What kind of flower is this?
June 23, 2012 1:59 PM   Subscribe

Help me identify this flower.

We regularly plant potatoes in this pot, and grow them as long as we can manage to keep them alive in the desert. 1-2 months ago we planted another potato, but this grew instead. It looks nothing like any of the other potatoes we've grown. What is it?
posted by BurnChao to Home & Garden (25 answers total)
 
Looks like some sort of sunflower.
posted by Ideefixe at 2:04 PM on June 23, 2012


It looks like some kind of sunflower.
posted by Tawny Owl at 2:04 PM on June 23, 2012


It looks like a sunflower. Or a Gerber Daisy.

Once I had a tomato plant spring up out of my flower garden. Weird, isn't it?
posted by Ruthless Bunny at 2:05 PM on June 23, 2012


Looks like a balsamroot.
posted by Hey Judas! at 2:08 PM on June 23, 2012


I don't know if you can tell from the pic, but the entire plant is about one foot tall, starting from the top of the pot. And sunflowers have a much bigger center. It does look a lot like one, but I don't think that it actually is.
posted by BurnChao at 2:11 PM on June 23, 2012


Oh, and the stem is really fuzzy.
posted by BurnChao at 2:13 PM on June 23, 2012


Seconding Gerber daisy.
posted by ThisKindNepenthe at 2:14 PM on June 23, 2012


The Balsamroot looks close, but the leafing is different. The leaves look different, and my mystery flower has them on the stem. Every pic I look at of balsamroot have leaves growing up at ground level only, not up the stem.
posted by BurnChao at 2:17 PM on June 23, 2012


This is definitely a sunflower. The leaves and fuzzy stem are the exact shape, color, and texture give it away. It's likely a F1 hybrid that is supposed to grow tall, but can't because it's in a pot (which is why the stem is so thin, dwarf sunflowers are disproportionally thick for their height).

Gerber daisies have neither that stem nor that leaf.
posted by thebestsophist at 2:29 PM on June 23, 2012


Oh, I forgot to say that the center of the flower isn't larger because the plant size is stunted. I grew up on a flower farm and we get lots of runts that look exactly like this.
posted by thebestsophist at 2:30 PM on June 23, 2012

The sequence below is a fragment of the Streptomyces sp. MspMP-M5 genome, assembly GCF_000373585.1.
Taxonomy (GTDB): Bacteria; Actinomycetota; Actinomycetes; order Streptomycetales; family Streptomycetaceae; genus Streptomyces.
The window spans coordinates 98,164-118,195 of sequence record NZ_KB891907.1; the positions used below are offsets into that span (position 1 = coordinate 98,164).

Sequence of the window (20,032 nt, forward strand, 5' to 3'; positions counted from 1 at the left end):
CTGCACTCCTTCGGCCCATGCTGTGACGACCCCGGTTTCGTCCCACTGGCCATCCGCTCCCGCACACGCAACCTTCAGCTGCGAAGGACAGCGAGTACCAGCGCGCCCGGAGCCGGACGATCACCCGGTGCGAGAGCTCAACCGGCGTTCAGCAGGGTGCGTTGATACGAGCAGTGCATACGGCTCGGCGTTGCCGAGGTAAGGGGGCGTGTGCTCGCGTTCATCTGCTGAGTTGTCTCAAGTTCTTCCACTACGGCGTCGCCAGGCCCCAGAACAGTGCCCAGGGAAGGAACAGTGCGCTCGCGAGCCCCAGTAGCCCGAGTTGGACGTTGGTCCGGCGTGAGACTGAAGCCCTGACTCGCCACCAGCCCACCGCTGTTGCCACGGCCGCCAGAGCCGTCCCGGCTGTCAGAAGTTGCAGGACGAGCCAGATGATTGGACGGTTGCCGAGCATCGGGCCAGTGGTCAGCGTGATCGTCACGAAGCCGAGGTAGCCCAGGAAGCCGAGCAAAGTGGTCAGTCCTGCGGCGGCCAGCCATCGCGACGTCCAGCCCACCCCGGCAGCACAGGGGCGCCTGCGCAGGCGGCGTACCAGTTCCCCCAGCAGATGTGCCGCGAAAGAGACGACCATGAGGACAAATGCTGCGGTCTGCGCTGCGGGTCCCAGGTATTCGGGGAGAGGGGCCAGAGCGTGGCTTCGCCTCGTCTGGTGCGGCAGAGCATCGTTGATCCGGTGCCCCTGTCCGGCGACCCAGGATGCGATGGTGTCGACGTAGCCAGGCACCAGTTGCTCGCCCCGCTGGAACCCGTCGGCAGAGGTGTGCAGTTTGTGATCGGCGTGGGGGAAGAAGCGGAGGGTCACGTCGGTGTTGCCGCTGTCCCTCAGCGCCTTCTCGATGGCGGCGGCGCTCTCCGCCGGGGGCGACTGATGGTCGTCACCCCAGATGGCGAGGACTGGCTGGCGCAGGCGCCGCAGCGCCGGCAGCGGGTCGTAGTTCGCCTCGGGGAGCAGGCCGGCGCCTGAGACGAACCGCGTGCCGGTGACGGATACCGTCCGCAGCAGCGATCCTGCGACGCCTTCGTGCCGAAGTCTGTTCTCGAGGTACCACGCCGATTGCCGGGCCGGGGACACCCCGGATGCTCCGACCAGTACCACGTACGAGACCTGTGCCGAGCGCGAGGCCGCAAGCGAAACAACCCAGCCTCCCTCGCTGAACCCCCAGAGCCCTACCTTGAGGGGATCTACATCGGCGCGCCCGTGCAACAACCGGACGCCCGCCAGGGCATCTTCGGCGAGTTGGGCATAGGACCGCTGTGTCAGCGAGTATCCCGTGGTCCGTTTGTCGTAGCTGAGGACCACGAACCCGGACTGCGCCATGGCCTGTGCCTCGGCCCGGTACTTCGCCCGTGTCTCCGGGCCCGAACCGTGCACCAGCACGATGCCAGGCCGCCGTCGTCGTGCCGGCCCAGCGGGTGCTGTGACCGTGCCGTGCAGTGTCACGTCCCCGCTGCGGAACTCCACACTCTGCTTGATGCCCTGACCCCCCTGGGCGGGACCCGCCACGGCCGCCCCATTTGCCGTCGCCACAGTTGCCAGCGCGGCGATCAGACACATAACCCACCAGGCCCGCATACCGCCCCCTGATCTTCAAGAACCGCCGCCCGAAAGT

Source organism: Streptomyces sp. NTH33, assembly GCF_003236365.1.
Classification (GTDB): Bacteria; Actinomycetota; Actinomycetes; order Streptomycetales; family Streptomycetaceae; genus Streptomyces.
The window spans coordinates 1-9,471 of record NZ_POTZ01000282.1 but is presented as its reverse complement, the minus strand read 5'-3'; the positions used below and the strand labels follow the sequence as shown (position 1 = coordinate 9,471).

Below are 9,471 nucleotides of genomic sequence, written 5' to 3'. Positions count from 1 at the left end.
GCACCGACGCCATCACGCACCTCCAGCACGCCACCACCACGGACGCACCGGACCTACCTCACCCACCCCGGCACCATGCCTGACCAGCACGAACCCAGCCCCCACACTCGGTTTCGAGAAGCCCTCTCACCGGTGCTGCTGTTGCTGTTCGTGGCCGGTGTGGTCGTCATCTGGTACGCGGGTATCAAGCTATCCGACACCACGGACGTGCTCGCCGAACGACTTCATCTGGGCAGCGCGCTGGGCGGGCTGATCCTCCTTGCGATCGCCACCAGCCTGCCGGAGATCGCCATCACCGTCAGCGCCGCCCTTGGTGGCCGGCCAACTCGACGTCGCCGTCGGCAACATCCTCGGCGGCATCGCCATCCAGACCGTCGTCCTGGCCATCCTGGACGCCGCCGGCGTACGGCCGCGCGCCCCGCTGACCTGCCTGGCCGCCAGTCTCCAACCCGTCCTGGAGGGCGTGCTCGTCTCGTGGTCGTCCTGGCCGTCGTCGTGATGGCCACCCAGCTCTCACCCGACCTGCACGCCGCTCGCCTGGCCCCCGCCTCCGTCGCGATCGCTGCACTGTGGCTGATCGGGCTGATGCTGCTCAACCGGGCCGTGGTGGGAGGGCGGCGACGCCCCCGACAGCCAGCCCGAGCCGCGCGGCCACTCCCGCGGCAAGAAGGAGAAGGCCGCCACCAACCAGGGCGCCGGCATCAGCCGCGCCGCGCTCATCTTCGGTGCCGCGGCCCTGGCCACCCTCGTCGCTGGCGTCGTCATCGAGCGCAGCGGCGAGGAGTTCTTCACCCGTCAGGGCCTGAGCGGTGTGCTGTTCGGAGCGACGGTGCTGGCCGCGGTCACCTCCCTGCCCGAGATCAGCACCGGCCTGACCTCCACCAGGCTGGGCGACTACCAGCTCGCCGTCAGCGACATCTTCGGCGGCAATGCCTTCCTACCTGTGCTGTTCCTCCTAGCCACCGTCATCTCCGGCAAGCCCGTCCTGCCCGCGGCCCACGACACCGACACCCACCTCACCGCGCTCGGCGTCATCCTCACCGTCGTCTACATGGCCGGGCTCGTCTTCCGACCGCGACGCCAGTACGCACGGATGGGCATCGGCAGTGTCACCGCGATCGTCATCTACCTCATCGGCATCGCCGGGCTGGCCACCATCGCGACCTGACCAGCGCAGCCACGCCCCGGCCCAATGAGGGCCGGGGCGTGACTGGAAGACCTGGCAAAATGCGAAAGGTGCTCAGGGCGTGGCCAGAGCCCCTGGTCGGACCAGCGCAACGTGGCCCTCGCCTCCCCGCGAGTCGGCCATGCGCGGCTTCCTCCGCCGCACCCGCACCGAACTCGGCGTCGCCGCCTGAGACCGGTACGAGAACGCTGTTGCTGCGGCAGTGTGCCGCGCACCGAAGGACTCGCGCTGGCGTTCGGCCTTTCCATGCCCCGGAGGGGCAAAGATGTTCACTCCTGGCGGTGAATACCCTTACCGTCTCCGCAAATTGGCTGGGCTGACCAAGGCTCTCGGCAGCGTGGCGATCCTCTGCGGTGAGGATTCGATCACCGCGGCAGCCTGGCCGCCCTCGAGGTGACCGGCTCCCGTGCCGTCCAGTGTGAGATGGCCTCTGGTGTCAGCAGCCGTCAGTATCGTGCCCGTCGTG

I don't think it's a Gerbera daisy because the leaves don't look like Gerbera leaves; they look like sunflower leaves.

These wild sunflowers look like your plant; they have a smaller centre too, not the giant ones we normally associate with sunflowers. Also, this site specifically mentions that helianthus annuus has "daisy-like" flowers (like your plant), and the closeups of the stalks look quite fuzzy.

Another pic.

[on preview: what thebestsophist said]
posted by hurdy gurdy girl at 2:34 PM on June 23, 2012


There is a LOT of variety among different kinds of sunflowers. The leaf shape and fuzzy stem of the flower in your pic are both very much sunflower characteristics. I think it kind of resembles the Jerusalem Artichoke (Helianthus tuberosus) aka sunchoke.
posted by fancyoats at 2:42 PM on June 23, 2012 [2 favorites]


It's been a couple of years since we grew them but from what I recall ours looked similar to that when the flower first opened. They looked more sunflower-y as the seeds matured, which took weeks and weeks.

P.S. Check for zombies on your lawn.
posted by anaelith at 2:48 PM on June 23, 2012


That is definitely an Asteraceae (family that includes sunflowers, daisies, marigolds, etc), but not a Gerbera daisy.
posted by Specklet at 3:15 PM on June 23, 2012


Not a gerbera. Not like any sunflower I am familiar with either.
posted by St. Alia of the Bunnies at 4:14 PM on June 23, 2012